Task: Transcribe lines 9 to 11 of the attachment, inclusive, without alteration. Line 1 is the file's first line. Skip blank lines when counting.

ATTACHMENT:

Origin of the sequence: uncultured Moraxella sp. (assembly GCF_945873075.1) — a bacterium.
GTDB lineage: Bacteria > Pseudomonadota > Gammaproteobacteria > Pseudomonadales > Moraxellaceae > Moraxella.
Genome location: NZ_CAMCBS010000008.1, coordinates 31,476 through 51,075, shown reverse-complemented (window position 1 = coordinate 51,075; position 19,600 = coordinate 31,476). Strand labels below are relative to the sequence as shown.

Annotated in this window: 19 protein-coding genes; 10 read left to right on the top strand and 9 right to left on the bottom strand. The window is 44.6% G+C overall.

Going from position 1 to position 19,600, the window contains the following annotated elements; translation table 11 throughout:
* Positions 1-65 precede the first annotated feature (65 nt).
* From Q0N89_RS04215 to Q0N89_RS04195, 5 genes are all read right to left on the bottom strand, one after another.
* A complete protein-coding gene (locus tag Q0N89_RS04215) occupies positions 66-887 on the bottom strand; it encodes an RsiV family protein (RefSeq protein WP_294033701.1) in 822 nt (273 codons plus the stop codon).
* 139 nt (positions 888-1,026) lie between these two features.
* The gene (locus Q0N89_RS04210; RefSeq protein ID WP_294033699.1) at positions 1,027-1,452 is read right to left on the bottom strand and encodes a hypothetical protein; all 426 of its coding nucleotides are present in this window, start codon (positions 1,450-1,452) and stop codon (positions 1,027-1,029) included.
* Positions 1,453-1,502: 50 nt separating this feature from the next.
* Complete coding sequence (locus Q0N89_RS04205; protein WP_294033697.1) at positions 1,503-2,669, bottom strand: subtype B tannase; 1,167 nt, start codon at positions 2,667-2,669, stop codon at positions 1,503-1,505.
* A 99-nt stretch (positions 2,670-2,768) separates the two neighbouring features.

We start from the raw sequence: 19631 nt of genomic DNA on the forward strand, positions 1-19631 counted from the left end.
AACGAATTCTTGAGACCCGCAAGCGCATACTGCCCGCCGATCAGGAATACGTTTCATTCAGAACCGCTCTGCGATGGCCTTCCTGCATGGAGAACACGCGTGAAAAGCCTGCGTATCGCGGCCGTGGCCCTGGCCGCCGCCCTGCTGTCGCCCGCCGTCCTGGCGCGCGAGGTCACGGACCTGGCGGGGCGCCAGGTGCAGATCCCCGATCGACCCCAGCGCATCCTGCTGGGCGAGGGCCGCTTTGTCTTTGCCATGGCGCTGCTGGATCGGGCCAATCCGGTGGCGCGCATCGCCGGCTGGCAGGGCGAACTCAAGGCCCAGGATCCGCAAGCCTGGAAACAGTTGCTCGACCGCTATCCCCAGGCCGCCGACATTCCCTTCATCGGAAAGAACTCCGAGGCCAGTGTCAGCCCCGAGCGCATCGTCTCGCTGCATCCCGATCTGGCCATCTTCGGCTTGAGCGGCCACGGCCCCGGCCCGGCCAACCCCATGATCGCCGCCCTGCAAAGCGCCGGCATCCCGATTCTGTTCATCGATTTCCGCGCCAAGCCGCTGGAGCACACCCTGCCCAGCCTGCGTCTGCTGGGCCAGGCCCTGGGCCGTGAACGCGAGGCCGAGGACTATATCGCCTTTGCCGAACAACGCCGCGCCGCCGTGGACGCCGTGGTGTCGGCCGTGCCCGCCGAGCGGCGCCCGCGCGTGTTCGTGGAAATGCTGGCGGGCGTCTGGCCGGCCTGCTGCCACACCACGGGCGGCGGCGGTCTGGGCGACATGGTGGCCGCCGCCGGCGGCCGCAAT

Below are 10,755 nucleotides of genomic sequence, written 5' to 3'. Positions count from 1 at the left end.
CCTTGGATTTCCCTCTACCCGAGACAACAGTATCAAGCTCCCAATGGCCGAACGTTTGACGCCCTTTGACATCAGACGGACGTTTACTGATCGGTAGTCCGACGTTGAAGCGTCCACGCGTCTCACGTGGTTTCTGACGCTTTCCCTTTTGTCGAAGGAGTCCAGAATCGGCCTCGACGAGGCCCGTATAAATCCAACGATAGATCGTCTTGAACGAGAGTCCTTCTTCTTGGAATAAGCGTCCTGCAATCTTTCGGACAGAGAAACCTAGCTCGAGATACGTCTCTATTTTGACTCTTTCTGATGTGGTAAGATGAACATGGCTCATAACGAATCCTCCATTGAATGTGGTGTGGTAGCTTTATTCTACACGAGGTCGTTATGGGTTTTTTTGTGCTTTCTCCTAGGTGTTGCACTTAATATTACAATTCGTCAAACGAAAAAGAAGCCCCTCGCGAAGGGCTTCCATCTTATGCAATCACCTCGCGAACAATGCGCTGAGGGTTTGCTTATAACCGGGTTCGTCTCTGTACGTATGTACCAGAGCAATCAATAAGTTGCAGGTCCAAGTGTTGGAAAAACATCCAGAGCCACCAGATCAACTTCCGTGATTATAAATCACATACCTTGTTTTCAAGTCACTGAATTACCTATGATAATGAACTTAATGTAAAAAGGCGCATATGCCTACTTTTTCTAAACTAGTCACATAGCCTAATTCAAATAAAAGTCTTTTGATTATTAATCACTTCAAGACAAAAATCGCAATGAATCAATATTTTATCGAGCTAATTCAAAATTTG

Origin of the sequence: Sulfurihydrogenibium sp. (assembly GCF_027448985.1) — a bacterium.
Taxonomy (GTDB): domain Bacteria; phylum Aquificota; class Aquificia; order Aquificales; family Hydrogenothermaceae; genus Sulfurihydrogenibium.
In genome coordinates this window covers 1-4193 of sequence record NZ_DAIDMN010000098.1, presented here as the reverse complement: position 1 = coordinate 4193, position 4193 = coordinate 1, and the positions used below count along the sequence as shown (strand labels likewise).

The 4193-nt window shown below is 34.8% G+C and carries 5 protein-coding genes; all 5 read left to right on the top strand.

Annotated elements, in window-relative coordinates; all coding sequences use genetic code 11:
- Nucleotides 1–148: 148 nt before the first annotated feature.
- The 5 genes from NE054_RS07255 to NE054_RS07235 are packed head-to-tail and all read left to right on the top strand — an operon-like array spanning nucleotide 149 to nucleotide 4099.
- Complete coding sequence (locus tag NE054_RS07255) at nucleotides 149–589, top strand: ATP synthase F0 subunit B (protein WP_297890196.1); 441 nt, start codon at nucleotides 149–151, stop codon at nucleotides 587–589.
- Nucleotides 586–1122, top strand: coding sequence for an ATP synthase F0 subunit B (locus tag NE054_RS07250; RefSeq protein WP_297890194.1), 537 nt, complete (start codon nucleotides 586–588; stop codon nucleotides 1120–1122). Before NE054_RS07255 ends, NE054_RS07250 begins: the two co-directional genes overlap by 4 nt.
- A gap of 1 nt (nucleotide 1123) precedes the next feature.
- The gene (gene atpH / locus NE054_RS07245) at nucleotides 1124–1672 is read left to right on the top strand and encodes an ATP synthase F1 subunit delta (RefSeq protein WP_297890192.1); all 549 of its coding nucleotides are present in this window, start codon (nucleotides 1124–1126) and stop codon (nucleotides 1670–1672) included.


* 139 nt (positions 888-1,026) lie between these two features.
* The gene (locus Q0N89_RS04210; RefSeq protein ID WP_294033699.1) at positions 1,027-1,452 is read right to left on the bottom strand and encodes a hypothetical protein; all 426 of its coding nucleotides are present in this window, start codon (positions 1,450-1,452) and stop codon (positions 1,027-1,029) included.
* Positions 1,453-1,502: 50 nt separating this feature from the next.